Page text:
Wake up, it's time to go to school again

Originally Published: September 1, 2000 - Last Updated / Reviewed On: August 26, 2014
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Hi Alice,

As we begin to think about the next school year, I was wondering about what advice you have about adjusting from the summer late nights, late mornings back to VERY early mornings? Please give me any tips or tricks you may know to help ease the adjustment for thousands of kids across the country with the trauma of going back to school. Thank you.

D

Dear D,

After a summer of late nights and late mornings, it may seem difficult to stomach the harsh buzz of the alarm clock waking you up for early morning class. However, there are a couple of ways to adjust to a change in your morning schedule. Sleep experts would suggest:

(1) Gradually start going to bed and waking up earlier and earlier during the weeks leading up to the resumption of classes — this can allow the body to adjust to leaving the mattress a little bit earlier.

(2) Try to put yourself down at about the same time each night, and rise at the same time each morning. This seems to get one's body, mind, and whatever else into a less shocking and more automatic routine. This more disciplined approach to sleep may also deliver more energy during the day.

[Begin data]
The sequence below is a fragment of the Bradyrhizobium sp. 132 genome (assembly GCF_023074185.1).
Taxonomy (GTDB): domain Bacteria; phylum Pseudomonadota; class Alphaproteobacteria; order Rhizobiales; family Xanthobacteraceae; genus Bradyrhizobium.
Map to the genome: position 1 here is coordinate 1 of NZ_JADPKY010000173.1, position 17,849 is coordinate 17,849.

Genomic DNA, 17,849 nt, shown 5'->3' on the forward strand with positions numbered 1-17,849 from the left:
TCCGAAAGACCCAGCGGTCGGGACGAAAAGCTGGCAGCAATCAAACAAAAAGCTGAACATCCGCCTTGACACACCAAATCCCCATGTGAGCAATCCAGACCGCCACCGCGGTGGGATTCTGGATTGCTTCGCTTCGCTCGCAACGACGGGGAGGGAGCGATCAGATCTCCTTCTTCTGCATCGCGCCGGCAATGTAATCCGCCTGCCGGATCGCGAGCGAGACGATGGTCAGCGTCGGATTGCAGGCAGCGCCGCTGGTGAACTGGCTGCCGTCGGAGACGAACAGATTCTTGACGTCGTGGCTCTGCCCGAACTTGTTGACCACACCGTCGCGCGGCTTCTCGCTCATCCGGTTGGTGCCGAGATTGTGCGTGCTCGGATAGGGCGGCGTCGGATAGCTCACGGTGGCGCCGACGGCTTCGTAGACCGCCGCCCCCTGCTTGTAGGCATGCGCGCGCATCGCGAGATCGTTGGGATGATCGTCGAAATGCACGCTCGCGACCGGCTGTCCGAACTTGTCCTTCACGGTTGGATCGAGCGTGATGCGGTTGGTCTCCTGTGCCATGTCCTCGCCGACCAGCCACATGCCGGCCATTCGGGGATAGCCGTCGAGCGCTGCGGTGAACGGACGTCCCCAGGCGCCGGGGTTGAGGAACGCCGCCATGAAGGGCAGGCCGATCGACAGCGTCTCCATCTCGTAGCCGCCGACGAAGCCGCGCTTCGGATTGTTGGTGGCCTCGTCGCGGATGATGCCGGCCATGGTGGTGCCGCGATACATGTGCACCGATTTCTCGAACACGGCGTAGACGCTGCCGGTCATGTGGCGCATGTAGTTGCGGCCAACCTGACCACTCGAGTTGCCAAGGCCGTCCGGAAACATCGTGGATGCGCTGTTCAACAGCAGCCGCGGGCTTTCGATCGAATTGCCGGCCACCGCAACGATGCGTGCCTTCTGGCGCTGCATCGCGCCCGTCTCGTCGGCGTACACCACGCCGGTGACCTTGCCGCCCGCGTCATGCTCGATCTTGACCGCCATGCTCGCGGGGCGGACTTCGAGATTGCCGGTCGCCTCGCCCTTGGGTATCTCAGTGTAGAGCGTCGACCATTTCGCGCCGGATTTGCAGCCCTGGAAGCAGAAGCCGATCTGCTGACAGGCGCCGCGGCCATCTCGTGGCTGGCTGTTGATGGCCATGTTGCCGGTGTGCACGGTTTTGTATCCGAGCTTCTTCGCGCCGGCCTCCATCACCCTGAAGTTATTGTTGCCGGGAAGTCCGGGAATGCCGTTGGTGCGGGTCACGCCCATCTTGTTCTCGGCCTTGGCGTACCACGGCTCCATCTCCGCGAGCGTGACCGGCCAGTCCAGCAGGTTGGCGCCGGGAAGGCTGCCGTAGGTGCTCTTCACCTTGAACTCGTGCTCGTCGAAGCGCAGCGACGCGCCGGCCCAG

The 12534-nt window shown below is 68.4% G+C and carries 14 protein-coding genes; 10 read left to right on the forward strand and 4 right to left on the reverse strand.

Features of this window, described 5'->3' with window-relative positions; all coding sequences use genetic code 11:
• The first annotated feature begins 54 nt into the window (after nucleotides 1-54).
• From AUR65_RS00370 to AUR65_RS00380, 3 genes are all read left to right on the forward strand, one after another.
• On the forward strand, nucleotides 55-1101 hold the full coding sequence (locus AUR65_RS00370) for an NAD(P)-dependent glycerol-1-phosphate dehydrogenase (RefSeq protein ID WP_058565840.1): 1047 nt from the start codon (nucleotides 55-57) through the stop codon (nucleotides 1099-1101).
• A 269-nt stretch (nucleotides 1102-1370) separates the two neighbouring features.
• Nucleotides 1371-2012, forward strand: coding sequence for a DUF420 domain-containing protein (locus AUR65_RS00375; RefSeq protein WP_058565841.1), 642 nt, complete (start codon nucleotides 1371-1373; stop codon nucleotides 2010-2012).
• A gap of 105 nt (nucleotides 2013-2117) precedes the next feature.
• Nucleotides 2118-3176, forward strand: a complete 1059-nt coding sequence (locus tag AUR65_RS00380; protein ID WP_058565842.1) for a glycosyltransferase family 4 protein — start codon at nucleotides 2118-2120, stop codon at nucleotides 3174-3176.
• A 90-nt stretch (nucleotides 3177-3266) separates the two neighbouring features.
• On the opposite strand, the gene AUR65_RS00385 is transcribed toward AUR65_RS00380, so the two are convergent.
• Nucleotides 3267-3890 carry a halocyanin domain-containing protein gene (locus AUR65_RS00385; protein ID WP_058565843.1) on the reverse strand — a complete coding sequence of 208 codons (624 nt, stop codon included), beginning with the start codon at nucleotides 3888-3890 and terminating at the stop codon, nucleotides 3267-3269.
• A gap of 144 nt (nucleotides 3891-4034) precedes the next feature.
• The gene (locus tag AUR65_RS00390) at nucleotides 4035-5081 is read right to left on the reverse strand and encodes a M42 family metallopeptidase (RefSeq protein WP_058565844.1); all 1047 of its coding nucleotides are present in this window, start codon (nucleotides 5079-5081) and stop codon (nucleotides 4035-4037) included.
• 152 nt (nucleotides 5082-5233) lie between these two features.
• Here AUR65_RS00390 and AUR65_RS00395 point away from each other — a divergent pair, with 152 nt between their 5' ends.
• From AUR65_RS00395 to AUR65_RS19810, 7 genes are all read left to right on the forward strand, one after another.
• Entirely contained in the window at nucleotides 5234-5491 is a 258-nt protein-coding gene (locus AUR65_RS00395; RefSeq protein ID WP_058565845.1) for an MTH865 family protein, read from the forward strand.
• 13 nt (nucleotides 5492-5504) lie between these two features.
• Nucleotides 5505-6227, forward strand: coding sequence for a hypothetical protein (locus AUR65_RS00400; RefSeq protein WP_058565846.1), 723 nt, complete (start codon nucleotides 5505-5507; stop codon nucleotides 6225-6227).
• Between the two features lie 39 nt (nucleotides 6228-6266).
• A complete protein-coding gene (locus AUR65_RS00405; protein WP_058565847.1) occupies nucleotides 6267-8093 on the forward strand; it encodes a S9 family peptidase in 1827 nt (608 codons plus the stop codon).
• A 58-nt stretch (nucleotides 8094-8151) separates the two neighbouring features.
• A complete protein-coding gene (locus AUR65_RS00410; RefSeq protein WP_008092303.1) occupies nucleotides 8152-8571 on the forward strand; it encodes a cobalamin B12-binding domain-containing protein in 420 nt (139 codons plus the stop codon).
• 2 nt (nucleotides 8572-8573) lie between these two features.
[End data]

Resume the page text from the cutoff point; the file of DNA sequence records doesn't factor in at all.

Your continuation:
Although these suggestions may seem like common sense, there are no real "tricks" to getting up earlier. Usually it takes some time to become used to an earlier morning routine so a set schedule and plenty of rest can help the body adjust. It's normal to feel a little off while your body is adjusting. But if you're going to bed and getting up at the same time regularly, and getting enough sleep (six to ten hours for most college students), your new pattern should feel normal soon. If you're still having trouble getting up or feel tired during the day after a few weeks on your new schedule, you may want to see a health provider to rule out the possibility of a sleep disorder. Columbia students can make an appointment with a health care provider by contacting Medical Services (Morningside) or the Student Health Service (CUMC).

As for tips: Try the A!Sleep online self-assessment for personalized feedback on your sleep habits and check out the related Q&As below and the ZZZ tips. You can also try implementing a relaxing nighttime routine to help you get to sleep earlier. You can also try preparing for your day the night before so you don't have to rush around in the morning. Once you get out of bed in the morning, you might try grabbing some breakfast, some light exercise, or even listening to music to wake you up before you get to school. If it's at all possible to schedule an interesting first class or two, you might even just leap out of bed with eager anticipation.

Rise and shine!

Alice